Change is difficult for all of us. Even if it's something we're excited about, like starting a new job or moving to a new community, change is frequently accompanied by a little anxiety because we don't know what to expect. For a child with special needs, it can be even tougher and often times that stress manifests as negative behavior.
I recently read that individuals with Down syndrome have a much easier time communicating requests and happy emotions. However, it's not uncommon for individuals with Down syndrome to struggle to articulate discomfort or negative emotion. This certainly applies to Josie. She has no trouble demonstrating that she's excited about something. She requests songs, snacks, and toys with ease. However, when she gets upset, I feel like I'm trapped in an impossible guessing game and with each tear she sheds, the collective frustration increases as I blindly troubleshoot a solution to a problem that she can't always explain.
Sometimes instead of getting emotional, Josie will rev up her attitude and accost me with stubborn refusals every step of the way. And while it's easy to chalk it up to her extra chromosome making her extra stubborn, we've been in behavioral therapy long enough to learn that behavior is communication. Josie's negative behavior is often fueled by a desire to avoid something. And if it's something NEW, I can almost guarantee that it will be met with refusals because Josie likes familiarity and she dislikes change.
People with Down syndrome often rely on structure and routines to make them comfortable in a world that often moves faster than their cognitive abilities allow them to easily process. As discussed in the previous post, sticking to a schedule and preparing Josie visual aids to illustrate impending changes to the schedule help her to adapt. When Josie is prepared and familiar with what is going to happen, oppositional behaviors are less likely to occur.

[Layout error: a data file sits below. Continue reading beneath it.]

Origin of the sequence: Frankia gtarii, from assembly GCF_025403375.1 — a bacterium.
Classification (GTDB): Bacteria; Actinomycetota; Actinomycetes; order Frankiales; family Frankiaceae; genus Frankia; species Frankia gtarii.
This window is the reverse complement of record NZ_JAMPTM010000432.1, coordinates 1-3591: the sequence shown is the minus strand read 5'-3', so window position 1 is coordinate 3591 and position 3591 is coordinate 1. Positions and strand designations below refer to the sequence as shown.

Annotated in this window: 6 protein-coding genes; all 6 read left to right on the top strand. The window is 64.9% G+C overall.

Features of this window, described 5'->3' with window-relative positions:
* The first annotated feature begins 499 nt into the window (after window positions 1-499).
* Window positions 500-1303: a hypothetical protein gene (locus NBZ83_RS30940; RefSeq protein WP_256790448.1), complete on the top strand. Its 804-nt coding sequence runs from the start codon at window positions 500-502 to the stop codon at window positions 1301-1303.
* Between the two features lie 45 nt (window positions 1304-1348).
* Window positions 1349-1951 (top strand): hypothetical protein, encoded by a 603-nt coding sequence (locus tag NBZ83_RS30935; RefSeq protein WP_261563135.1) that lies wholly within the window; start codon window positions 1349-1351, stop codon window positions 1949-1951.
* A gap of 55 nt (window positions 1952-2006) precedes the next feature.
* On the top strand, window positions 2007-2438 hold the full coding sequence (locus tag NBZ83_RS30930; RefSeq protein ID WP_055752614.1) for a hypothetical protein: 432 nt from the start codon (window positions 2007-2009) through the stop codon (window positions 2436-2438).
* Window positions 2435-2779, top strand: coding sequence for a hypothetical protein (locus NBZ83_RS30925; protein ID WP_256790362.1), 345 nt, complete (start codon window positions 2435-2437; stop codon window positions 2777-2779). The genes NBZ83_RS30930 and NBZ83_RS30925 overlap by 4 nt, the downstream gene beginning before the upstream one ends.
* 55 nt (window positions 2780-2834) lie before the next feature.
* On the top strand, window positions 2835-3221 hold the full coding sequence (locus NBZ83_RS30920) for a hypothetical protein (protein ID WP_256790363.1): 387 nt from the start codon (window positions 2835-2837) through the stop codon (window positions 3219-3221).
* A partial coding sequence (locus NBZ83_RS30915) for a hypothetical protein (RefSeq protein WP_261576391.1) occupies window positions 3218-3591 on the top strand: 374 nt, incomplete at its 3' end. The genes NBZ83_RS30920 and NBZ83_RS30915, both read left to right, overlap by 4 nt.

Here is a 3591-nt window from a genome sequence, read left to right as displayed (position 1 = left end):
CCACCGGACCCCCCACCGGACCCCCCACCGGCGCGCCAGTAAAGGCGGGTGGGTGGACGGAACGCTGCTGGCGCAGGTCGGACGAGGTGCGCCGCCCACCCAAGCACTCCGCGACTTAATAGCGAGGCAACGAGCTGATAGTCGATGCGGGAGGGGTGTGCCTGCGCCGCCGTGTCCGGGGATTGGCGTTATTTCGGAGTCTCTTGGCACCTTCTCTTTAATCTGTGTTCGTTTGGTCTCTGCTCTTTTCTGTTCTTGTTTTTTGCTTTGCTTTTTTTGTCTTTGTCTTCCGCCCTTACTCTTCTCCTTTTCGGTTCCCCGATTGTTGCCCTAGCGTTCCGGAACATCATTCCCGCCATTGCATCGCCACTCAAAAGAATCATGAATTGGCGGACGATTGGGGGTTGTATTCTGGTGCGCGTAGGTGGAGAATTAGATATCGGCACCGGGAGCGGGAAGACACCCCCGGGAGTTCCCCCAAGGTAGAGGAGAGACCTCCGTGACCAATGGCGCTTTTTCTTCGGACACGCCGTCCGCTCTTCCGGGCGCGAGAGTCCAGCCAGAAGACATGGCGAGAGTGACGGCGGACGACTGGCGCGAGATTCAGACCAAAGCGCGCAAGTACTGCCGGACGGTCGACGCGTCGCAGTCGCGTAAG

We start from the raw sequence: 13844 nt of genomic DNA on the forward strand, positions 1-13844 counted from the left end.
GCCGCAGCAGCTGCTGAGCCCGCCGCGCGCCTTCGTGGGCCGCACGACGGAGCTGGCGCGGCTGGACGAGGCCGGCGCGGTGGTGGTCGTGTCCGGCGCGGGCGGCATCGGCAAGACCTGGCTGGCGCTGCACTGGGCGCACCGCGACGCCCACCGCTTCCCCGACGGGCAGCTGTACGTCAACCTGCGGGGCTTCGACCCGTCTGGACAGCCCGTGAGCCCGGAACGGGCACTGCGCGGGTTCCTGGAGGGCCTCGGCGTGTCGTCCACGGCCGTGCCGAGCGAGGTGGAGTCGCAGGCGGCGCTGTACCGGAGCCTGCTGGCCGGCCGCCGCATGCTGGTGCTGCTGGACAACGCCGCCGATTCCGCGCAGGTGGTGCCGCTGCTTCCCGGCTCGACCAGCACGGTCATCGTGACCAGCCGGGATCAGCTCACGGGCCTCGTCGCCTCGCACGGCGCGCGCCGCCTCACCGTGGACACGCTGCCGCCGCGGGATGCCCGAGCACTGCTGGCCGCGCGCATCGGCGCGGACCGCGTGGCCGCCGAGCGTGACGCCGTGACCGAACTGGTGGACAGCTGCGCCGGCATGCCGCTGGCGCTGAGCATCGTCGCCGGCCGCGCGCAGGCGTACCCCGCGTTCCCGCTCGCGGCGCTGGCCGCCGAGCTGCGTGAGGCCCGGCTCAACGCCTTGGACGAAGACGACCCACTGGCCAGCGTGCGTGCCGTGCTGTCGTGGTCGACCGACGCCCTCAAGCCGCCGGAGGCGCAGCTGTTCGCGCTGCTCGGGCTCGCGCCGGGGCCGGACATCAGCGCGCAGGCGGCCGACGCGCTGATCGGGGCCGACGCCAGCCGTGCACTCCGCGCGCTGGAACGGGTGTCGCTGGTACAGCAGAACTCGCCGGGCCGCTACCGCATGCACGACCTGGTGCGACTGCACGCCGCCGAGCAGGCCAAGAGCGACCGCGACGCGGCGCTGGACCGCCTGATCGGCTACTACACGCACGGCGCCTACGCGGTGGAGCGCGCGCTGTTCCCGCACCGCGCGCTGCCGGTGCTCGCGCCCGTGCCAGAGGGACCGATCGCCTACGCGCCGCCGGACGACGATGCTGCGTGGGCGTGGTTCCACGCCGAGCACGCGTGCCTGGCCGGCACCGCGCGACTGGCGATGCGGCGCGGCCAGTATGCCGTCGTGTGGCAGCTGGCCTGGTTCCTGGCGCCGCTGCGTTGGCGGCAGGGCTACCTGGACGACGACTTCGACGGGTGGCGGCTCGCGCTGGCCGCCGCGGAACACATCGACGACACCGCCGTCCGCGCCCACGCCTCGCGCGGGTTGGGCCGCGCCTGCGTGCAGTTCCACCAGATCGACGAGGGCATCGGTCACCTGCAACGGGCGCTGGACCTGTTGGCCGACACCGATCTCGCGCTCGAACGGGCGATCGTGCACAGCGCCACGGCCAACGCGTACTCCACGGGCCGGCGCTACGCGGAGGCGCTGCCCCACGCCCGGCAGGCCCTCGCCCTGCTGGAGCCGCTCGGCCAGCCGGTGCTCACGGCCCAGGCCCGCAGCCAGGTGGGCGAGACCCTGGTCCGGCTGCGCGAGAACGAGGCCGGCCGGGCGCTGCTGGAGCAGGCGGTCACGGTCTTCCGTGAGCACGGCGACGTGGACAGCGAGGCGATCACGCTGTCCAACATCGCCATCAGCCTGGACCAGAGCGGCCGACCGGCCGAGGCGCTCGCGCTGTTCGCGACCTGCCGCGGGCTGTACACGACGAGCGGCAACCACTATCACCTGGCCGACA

When we're preparing for major life events like moving, surgery, or starting school, I will make a social story so we can read it and look at pictures multiple times to help Josie become familiar and comfortable with the change before it occurs. That's exactly what I did to prepare Josie for kindergarten. I took my camera to school orientation night and I took pictures of her classroom and teacher so that she would have visuals to accompany her story.
One of the biggest benefits of a social story is the opportunity to provide a small sense of familiarity prior to embarking upon something new. The idea is to remove a little bit of the anxiety and hopefully, encourage a more receptive attitude.
The first few days of kindergarten were difficult for Josie. At one point, her para told me that Josie had been asking to go home and "cuddle with mom." It broke my heart. But, as I could have predicted, with each passing day, Josie's disposition improves. She does better when she knows what to expect. She thrives on structure and routine. Fortunately, she has an awesome teacher and support team who provide just what she needs. She's brought home worksheets where she practices writing her numbers every day. By the third of fourth day, her aide told me she got out the pencil and got right down to business writing those numbers. And in addition to her attitude improving with familiarity, so has her performance.
The experience has reiterated for me that providing a little extra preparation and with a little more repetition/familiarity, our kids with special needs will have the tools they need to achieve their greatest potential.